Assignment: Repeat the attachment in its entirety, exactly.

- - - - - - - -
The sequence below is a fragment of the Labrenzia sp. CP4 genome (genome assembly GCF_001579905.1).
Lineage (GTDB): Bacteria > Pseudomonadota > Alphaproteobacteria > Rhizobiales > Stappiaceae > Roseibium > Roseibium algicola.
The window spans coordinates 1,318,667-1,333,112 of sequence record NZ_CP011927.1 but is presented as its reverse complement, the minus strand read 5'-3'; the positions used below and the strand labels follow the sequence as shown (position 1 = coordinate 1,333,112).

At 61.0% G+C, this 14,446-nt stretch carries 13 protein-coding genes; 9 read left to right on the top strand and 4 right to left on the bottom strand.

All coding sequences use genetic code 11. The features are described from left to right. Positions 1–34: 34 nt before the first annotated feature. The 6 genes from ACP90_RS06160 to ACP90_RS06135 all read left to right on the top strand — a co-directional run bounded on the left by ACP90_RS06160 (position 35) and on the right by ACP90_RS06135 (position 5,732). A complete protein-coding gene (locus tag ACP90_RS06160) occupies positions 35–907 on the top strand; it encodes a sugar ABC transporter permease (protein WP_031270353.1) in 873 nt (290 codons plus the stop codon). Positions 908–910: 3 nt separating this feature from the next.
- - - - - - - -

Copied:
The sequence below is a fragment of the Labrenzia sp. CP4 genome (genome assembly GCF_001579905.1).
Lineage (GTDB): Bacteria > Pseudomonadota > Alphaproteobacteria > Rhizobiales > Stappiaceae > Roseibium > Roseibium algicola.
The window spans coordinates 1,318,667-1,333,112 of sequence record NZ_CP011927.1 but is presented as its reverse complement, the minus strand read 5'-3'; the positions used below and the strand labels follow the sequence as shown (position 1 = coordinate 1,333,112).

At 61.0% G+C, this 14,446-nt stretch carries 13 protein-coding genes; 9 read left to right on the top strand and 4 right to left on the bottom strand.

All coding sequences use genetic code 11. The features are described from left to right. Positions 1–34: 34 nt before the first annotated feature. The 6 genes from ACP90_RS06160 to ACP90_RS06135 all read left to right on the top strand — a co-directional run bounded on the left by ACP90_RS06160 (position 35) and on the right by ACP90_RS06135 (position 5,732). A complete protein-coding gene (locus tag ACP90_RS06160) occupies positions 35–907 on the top strand; it encodes a sugar ABC transporter permease (protein WP_031270353.1) in 873 nt (290 codons plus the stop codon). Positions 908–910: 3 nt separating this feature from the next.